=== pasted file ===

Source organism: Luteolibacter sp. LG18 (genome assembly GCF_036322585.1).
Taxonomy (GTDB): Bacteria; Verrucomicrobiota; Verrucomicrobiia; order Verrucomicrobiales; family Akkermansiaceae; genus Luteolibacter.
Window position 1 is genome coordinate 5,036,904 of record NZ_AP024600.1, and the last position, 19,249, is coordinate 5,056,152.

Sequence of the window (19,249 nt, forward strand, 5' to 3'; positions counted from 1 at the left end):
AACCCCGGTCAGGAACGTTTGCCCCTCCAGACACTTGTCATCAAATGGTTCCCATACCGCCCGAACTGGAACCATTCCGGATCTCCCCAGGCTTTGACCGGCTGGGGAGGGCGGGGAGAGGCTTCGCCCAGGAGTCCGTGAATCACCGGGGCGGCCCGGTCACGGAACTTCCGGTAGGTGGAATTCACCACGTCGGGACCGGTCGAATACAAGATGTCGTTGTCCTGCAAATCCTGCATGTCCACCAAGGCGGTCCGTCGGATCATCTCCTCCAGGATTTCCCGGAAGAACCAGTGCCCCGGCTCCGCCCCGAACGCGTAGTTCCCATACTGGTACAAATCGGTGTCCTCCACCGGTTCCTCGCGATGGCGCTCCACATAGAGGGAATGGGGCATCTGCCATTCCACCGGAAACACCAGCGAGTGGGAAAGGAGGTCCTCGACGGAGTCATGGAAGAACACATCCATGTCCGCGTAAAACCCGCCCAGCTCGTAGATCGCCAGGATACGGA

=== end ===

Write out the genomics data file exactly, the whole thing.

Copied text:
Source organism: Luteolibacter sp. LG18 (genome assembly GCF_036322585.1).
Taxonomy (GTDB): Bacteria; Verrucomicrobiota; Verrucomicrobiia; order Verrucomicrobiales; family Akkermansiaceae; genus Luteolibacter.
Window position 1 is genome coordinate 5,036,904 of record NZ_AP024600.1, and the last position, 19,249, is coordinate 5,056,152.

Sequence of the window (19,249 nt, forward strand, 5' to 3'; positions counted from 1 at the left end):
AACCCCGGTCAGGAACGTTTGCCCCTCCAGACACTTGTCATCAAATGGTTCCCATACCGCCCGAACTGGAACCATTCCGGATCTCCCCAGGCTTTGACCGGCTGGGGAGGGCGGGGAGAGGCTTCGCCCAGGAGTCCGTGAATCACCGGGGCGGCCCGGTCACGGAACTTCCGGTAGGTGGAATTCACCACGTCGGGACCGGTCGAATACAAGATGTCGTTGTCCTGCAAATCCTGCATGTCCACCAAGGCGGTCCGTCGGATCATCTCCTCCAGGATTTCCCGGAAGAACCAGTGCCCCGGCTCCGCCCCGAACGCGTAGTTCCCATACTGGTACAAATCGGTGTCCTCCACCGGTTCCTCGCGATGGCGCTCCACATAGAGGGAATGGGGCATCTGCCATTCCACCGGAAACACCAGCGAGTGGGAAAGGAGGTCCTCGACGGAGTCATGGAAGAACACATCCATGTCCGCGTAAAACCCGCCCAGCTCGTAGATCGCCAGGATACGGA